A new story in today's New York Times explains how Coca-Cola and Pepsi are fighting against efforts by nationalist government officials and "environmental" groups in India to ban the soft drinks over health threats due to alleged pesticide contamination. However, this controversy, like so many of its kind, is more about politics than public safety.
Pesticides are present in the groundwater throughout India due to overuse by farmers, and as a result, negligible levels end up in the Coke and Pepsi that is produced in India. It also ends up in everything else that the Indians drink, but that hasn't stopped the Center for Science and Environment from crying bloody murder.
The group's leader, Sunita Narain declares, "This is clearly unacceptable as we know that pesticides are tiny toxins and impact our bodies over time." In other words, in a country ravaged by poverty and disease, a consumer health group is focusing all of its energies on protecting consumers from negligible levels of "tiny toxins" that cannot be proven to have any negative impact on human health.
Why, you ask? Because like so many other "environmental" or "consumer" groups, the Center for Science and Environment is using "consumer safety" as a cloak for advancing its hidden political agenda. According to the article:
The controversy highlights the challenges that multinational companies can face in their overseas operations. Despite the huge popularity of the drinks, the two companies are often held up as symbols of Western cultural imperialism.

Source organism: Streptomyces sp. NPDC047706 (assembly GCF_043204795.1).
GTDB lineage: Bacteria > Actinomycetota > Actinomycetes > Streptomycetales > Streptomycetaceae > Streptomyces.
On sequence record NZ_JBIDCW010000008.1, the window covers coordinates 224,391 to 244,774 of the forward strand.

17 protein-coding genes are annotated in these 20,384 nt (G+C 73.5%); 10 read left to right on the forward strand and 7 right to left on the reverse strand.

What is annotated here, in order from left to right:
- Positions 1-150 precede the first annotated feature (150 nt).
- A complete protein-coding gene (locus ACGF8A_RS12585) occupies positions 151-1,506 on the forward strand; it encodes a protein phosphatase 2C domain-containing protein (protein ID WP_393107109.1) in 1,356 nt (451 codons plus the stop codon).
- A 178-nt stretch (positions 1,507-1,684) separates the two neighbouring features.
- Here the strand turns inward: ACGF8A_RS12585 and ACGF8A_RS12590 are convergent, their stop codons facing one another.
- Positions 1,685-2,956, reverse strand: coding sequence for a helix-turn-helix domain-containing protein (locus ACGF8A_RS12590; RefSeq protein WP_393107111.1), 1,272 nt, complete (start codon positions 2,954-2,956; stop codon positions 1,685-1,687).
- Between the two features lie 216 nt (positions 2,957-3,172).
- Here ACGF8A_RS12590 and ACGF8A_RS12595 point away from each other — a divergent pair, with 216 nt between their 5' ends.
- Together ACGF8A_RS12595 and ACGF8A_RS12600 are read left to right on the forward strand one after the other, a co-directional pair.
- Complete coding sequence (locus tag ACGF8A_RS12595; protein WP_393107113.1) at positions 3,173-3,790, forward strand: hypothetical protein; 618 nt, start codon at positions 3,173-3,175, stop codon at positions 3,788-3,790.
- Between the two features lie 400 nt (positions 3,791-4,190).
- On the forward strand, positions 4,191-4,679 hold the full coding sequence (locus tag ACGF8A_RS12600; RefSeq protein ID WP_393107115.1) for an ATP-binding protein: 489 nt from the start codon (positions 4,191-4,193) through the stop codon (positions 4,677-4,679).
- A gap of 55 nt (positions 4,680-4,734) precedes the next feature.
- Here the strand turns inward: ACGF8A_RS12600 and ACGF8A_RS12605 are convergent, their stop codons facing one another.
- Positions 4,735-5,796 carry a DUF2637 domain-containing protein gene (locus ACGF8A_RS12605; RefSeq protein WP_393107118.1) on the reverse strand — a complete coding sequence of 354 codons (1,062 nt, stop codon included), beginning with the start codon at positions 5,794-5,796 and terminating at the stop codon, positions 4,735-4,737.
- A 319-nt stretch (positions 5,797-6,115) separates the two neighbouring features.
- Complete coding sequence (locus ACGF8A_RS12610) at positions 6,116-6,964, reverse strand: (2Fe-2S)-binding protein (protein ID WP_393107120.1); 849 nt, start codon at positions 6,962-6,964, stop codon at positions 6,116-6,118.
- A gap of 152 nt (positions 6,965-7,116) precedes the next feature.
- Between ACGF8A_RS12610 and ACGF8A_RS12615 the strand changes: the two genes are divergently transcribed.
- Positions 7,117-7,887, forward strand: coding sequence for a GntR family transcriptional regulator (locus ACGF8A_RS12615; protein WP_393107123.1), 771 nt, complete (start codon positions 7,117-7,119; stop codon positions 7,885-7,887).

The report, by the New Delhi-based Center for Science and Environment, has been seized on by nationalist groups as well as environmental campaigners who say that the companies and the government have not done enough to reduce high pesticide levels in soft drinks.
The reason for this controversy is not that Pepsi and Coke contain pesticides (which they do not at any level that affects human health) but that they are American companies dominating the Indian soft drink market. Indian nationalists are using phony health concerns as a shield to fight "Coca-Colonization," a popular term for the spread of Western corporate power into non-Western nations.
Despite (or perhaps because of) their apparent hostility to American business, these Indian groups appear to have no problem emulating the tactics of American environmental and consumer groups, such as Center for Science in the Public Interest and Environmental Defense, using junk science as a weapon against corporations "evil" enough to seek to make a profit.
Wyatt Yankus is a research intern at the American Council on Science and Health (ACSH.org, HealthFactsAndFears.com).
See also: the ACSH report Good Stories, Bad Science: A Guide for Journalists to the Health Claims of "Consumer Activist" Groups by Ruth Kava, Ph.D., R.D., who has also written about the India soda controversy.